Gold Recoups from 2-week Low as Traders Eye US Inflation Data

A view shows ingots of 99.99 percent pure gold in a workroom during production at Krastsvetmet precious metals plant in the Siberian city of Krasnoyarsk, Russia, May 23, 2024.  REUTERS/Alexander Manzyuk
A view shows ingots of 99.99 percent pure gold in a workroom during production at Krastsvetmet precious metals plant in the Siberian city of Krasnoyarsk, Russia, May 23, 2024. REUTERS/Alexander Manzyuk
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Gold Recoups from 2-week Low as Traders Eye US Inflation Data

A view shows ingots of 99.99 percent pure gold in a workroom during production at Krastsvetmet precious metals plant in the Siberian city of Krasnoyarsk, Russia, May 23, 2024.  REUTERS/Alexander Manzyuk
A view shows ingots of 99.99 percent pure gold in a workroom during production at Krastsvetmet precious metals plant in the Siberian city of Krasnoyarsk, Russia, May 23, 2024. REUTERS/Alexander Manzyuk

Gold prices drifted higher on Monday from a two-week low hit in the previous session as traders gauged fading hopes of US interest rate cuts ahead of a key inflation report due later this week.
Spot gold was up 0.4% at $2,342.73 per ounce, as of 0543 GMT, having touched its lowest since May 9 at $2,325.19 on Friday. US gold futures also climbed 0.4% to $2,343.60, Reuters reported.
Bullion hit a record high of $2,449.89 earlier last week, but has shed more than $100 since then.
"I suspect gold can manage a small bounce from current levels before retesting the $2,280-$2,300 zone, which could see losses extended if US data continues to outperform," said City Index senior analyst Matt Simpson.
The core personal consumption expenditures price index (PCE), the preferred inflation measure for the US Federal Reserve, is due on Friday.
Bullion is known as an inflation hedge, but higher rates increase the opportunity cost of holding non-yielding gold.
"With bullish fingers being burned at the highs and forcing some to liquidate and others to switch to the bear-camp, I doubt we'll see a new high soon with the Fed maintaining their 'higher-for-longer' narrative with interest rates," City Index's Simpson said.
Minutes from the Federal Reserve's meeting published last week showed the central bank's path to 2% inflation could take longer than expected.
Traders' bets indicated rising skepticism that the Fed will lower rates more than once in 2024, currently pricing in about a 62% chance of a rate cut by November according to the CME FedWatch Tool.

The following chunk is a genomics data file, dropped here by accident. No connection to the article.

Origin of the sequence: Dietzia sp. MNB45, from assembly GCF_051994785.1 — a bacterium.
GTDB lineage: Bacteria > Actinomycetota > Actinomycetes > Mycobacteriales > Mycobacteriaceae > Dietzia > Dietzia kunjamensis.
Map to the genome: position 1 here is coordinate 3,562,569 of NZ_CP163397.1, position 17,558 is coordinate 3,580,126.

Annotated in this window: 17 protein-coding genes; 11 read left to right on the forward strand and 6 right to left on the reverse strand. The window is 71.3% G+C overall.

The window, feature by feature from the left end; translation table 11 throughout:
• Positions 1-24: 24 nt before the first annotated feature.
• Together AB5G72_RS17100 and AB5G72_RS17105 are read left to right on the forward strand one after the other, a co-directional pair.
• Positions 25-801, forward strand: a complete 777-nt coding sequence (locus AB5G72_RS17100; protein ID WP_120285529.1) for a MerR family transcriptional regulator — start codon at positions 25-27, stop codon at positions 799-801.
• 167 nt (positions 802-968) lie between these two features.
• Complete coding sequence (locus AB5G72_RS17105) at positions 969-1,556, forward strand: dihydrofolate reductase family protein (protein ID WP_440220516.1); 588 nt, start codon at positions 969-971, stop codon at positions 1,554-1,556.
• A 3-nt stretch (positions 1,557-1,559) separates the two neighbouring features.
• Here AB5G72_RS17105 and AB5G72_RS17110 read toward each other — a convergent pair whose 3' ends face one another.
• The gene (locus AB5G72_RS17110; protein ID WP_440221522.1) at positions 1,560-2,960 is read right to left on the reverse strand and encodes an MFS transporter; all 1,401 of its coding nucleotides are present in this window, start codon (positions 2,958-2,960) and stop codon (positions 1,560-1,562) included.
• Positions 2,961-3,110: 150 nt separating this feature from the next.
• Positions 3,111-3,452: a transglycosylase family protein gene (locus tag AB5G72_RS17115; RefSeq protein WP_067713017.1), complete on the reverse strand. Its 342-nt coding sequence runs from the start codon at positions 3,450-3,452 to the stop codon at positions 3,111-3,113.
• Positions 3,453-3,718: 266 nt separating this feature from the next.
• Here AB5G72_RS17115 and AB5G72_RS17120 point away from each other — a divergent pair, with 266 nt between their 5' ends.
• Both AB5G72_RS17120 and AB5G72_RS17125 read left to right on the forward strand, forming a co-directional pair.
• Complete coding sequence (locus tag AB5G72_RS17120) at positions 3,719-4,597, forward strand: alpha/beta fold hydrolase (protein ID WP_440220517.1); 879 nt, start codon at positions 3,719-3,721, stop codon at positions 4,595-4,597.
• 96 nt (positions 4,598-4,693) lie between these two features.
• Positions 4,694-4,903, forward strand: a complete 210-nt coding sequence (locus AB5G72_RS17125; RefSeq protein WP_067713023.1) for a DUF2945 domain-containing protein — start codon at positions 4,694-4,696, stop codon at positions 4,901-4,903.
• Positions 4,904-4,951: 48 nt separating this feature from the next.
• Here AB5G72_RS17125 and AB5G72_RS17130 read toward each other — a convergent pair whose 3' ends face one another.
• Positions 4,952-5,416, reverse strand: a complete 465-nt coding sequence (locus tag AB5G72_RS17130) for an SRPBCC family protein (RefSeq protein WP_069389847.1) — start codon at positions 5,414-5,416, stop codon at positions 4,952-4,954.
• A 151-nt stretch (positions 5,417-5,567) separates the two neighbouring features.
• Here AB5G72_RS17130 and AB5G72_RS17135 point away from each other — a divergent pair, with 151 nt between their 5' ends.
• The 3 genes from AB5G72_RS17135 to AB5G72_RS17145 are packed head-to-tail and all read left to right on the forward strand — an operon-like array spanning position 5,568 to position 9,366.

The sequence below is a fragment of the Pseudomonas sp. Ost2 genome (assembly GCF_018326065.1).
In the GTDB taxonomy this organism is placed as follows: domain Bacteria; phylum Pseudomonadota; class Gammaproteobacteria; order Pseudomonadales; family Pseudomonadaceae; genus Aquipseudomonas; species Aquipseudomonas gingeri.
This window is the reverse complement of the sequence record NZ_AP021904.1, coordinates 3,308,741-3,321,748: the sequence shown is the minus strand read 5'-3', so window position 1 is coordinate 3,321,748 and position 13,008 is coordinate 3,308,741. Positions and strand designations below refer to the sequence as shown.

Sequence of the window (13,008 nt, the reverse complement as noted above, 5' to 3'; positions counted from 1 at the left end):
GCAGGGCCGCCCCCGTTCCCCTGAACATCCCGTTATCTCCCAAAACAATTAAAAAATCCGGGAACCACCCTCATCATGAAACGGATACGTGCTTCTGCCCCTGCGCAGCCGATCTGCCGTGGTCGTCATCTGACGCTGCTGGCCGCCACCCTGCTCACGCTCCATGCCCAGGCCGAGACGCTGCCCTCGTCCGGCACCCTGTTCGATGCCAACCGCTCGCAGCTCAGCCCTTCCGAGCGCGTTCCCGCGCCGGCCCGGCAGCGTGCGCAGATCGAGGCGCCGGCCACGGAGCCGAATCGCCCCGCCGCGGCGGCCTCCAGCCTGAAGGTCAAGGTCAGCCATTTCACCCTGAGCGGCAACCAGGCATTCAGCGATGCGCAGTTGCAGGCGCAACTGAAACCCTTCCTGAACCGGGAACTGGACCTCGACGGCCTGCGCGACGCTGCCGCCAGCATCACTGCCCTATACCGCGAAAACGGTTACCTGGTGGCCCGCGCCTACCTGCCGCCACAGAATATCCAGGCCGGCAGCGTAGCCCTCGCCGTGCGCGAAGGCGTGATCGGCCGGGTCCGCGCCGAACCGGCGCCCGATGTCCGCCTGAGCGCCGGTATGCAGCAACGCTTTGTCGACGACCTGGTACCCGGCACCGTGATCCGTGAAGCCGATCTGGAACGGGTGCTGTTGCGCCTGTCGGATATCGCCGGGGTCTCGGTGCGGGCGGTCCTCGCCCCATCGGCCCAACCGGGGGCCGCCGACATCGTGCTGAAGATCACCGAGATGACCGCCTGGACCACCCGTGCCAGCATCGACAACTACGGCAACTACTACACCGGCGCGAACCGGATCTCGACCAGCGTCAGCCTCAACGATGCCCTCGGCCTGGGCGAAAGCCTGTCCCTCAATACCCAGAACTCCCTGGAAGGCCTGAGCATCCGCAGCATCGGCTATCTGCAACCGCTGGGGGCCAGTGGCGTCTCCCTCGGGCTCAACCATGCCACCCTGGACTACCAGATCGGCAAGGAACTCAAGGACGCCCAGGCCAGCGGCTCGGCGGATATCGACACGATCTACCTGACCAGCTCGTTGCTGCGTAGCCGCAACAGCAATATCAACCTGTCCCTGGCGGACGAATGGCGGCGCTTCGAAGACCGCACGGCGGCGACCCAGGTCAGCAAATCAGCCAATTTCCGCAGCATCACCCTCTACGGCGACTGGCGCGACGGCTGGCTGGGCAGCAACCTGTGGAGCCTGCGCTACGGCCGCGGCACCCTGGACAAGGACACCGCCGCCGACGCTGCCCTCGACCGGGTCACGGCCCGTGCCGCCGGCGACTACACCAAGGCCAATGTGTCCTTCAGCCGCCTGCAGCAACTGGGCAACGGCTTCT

According to Reuters technical analyst Wang Tao, spot gold may test resistance at $2,352 per ounce, a break above could open the way towards $2,363.
Gold demand in India slightly improved last week after prices corrected from a record high, but retail purchases remained lower than normal, prompting dealers to widen discounts.
Spot silver rose 1.6% to $30.83, platinum climbed 1.4% to $1,040.25 and palladium gained 1.4% to $976.72.



Lebanon Tourism Season Revives Economic Outlook

People are seen at the arrival lounge at Beirut International Airport, Lebanon. (Asharq Al-Awsat)
People are seen at the arrival lounge at Beirut International Airport, Lebanon. (Asharq Al-Awsat)
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Lebanon Tourism Season Revives Economic Outlook

People are seen at the arrival lounge at Beirut International Airport, Lebanon. (Asharq Al-Awsat)
People are seen at the arrival lounge at Beirut International Airport, Lebanon. (Asharq Al-Awsat)

The surge in visitors to Lebanon during Eid al-Adha and high demand for summer concert bookings are boosting hopes for a revival in tourism.

This sector is crucial for reigniting positive economic growth after about nine months of challenging conditions due to the Gaza war and subsequent border clashes between Hezbollah and Israel in southern Lebanon.

Contrary to earlier fears this month of possible Israeli strikes inside Lebanon, Ali Hamieh, caretaker Minister of Public Works and Transport, reported a daily average of 14,000 arrivals at Beirut’s Rafic Hariri International Airport, with numbers on the rise.

Jean Abboud, President of the Association of Travel and Tourism Agents, confirmed that despite initial concerns, booking rates have bounced back to 90-95% after Israeli threats of a mid-month strike. Most arrivals are Lebanese expatriates and foreign workers.

Before the summer season’s anticipated surge, Lebanon saw a 5.37% decrease in arrivals, with air traffic down by 9.34% and passenger numbers at Beirut International Airport dropping by 6.84% in the first five months of this year, totaling 2.29 million travelers compared to 2.46 million last year.

These declines were linked to the border clashes.

Lebanon’s tourism sector, generating over $5 billion annually in recent years, ranks as the country’s second most vital revenue stream after expatriate remittances, which officially approach $7 billion.

Together, they contribute more than half of Lebanon’s national income, which has dropped sharply from about $55 billion to under $22 billion due to the ongoing financial and currency crises that erupted five years ago.

Despite significant losses during peak tourism seasons like Christmas, Easter, and Eid al-Fitr, a report by Bank Audi indicated that Lebanon’s tourism revenues lost over $1 billion in the first six months of the Gaza conflict, driven by a 24% drop in tourist arrivals.

On average, tourists spend around $3,000 during their stay in Lebanon.